The first half of the chinook salmon season ended with a bang Thursday with one of the two best fishing days of the year, so far.
Fishermen stayed out on the calm sea all day, and most caught their one-fish a day per person limit of salmon. Some added good-sized lingcod, flounder and rockfish to that catch.
A 35-pound chinook was landed by Jack Sizemore of Butte Falls aboard the Corn Husker. His wife caught a 20-pounder.
The situation was reversed aboard the Maggie-O, where Dorothy Burk landed a 30-pounder between 9 and 10 a.m., and Bill Hoskinson caught a 15-pound chinook. Both live in Brookings.
Actually, said Hoskinson, the 30-pounder struck on his pole, but he and Burk had agreed she would bring in the first fish that hit on either pole, and he would take the next one.
The diminutive Burk said the big fish was hard to land. It was a fighter, she said.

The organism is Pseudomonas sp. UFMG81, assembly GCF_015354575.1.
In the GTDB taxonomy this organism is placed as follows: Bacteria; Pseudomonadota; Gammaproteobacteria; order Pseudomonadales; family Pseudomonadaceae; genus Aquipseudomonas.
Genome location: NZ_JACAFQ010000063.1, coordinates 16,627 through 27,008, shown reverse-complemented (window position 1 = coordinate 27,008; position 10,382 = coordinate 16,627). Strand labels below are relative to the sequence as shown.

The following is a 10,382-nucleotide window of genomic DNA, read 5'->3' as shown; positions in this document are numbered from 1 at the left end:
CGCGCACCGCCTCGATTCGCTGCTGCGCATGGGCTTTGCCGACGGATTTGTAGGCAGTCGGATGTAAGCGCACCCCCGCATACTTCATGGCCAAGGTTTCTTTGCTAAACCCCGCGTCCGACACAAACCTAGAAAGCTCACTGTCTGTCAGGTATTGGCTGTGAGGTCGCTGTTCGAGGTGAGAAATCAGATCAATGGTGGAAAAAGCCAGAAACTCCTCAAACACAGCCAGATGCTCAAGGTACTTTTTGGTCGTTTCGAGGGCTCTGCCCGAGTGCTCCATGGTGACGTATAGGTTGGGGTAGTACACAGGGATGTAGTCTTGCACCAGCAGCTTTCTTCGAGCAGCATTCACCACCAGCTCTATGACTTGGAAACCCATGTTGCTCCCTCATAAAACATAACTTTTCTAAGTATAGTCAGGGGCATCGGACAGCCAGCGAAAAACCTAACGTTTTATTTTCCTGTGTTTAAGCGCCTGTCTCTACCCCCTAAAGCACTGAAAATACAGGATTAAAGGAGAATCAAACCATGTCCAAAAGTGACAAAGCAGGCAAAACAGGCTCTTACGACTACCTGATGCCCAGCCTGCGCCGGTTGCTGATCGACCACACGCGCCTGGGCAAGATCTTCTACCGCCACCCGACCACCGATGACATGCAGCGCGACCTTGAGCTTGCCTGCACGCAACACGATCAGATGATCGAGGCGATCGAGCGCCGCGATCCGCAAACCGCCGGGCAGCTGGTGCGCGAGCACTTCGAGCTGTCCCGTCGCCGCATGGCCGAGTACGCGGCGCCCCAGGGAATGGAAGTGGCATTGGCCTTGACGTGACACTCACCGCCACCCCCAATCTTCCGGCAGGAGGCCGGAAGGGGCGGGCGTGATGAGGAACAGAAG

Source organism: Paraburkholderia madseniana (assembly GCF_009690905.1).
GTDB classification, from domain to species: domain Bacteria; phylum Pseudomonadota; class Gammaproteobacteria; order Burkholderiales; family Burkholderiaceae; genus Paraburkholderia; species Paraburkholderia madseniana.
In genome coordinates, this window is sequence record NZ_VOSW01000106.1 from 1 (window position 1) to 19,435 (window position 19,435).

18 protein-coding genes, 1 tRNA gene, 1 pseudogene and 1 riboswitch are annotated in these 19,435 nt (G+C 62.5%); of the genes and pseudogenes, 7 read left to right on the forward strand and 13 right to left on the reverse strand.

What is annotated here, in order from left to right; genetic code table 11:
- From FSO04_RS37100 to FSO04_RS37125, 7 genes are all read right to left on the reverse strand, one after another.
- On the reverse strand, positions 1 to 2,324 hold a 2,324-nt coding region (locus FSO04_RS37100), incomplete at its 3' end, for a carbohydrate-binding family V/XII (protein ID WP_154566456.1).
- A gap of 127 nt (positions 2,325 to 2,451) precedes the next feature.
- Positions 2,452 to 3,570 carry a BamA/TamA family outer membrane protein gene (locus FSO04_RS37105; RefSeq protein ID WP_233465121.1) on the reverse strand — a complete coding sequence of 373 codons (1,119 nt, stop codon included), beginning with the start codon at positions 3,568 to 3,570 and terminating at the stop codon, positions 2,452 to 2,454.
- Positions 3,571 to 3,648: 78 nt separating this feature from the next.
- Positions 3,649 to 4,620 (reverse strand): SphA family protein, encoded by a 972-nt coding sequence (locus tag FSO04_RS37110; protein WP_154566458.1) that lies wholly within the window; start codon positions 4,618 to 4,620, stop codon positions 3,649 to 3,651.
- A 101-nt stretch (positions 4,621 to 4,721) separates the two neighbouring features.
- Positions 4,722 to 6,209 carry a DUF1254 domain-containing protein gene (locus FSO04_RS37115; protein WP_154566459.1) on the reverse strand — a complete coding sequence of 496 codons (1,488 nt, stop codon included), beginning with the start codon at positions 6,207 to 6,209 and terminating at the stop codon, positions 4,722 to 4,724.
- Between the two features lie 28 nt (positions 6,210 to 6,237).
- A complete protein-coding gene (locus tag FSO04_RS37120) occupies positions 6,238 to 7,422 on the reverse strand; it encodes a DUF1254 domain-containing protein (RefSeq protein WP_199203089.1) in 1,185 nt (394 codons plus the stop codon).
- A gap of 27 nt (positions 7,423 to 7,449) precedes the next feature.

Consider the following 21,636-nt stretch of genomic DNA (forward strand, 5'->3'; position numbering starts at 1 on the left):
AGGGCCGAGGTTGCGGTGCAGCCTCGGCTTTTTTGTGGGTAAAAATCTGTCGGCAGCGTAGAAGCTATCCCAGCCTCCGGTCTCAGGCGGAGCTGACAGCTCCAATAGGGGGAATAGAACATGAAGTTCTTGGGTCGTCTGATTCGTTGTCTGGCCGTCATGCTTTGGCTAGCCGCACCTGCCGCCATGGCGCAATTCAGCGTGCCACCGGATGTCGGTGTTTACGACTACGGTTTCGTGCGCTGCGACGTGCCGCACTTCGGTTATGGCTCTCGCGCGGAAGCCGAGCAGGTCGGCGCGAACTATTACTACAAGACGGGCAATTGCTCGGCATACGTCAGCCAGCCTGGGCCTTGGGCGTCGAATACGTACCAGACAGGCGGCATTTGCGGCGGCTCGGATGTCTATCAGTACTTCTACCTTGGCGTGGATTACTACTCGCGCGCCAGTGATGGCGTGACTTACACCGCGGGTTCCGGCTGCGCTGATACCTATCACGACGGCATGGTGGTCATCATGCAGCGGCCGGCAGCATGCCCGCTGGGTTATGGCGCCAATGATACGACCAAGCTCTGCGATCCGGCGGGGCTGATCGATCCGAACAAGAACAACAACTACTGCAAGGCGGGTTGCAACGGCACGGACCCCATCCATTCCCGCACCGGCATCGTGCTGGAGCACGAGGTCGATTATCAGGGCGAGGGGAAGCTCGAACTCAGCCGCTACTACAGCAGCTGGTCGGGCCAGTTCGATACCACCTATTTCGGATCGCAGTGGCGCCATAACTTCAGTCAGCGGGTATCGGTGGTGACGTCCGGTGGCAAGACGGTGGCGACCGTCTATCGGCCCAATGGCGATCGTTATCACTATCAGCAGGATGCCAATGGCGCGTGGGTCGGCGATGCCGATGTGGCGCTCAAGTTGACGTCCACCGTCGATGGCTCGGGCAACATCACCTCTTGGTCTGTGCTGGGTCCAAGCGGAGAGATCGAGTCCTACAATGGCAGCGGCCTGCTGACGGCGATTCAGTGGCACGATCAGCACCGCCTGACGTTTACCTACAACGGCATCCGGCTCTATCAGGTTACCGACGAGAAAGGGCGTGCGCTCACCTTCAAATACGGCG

Most of the salmon were being caught within two miles of the whistle buoy, said Hoskinson. They were running only 20-35 feet deep.
Local fisherman Jim Welter said chinook are usually found near the bottom, but they were close to the surface Thursday.
Hoskinson said a few fish had been caught Wednesday, but nothing like Thursday, which was the best day since Saturday.
An estimated 200 to 300 salmon were landed Saturday, but Hoskinson said Thursday might have been even better. He said there were more boats out.
Welter said Saturdays good fishing might have continued through the week, but a strong wind cooled the water temperature down to 47 degrees. He said once it had warmed up by Thursday, the salmon were back.
Stan Knox of Harbor said he and his two companions aboard the Dora Lee each landed a 20-25 pound salmon. He also caught a flounder for good measure.
Knox caught his salmon off Crescent City, where he said the fishing was good.
The second half of the season begins July 29. Thanks to the efforts of Welter with the Pacific Fishery Management Council, the limit will be two salmon a day per person. The four salmon in seven day limit remains.
Welter predicted good fishing when the season reopens, if the wind dies down.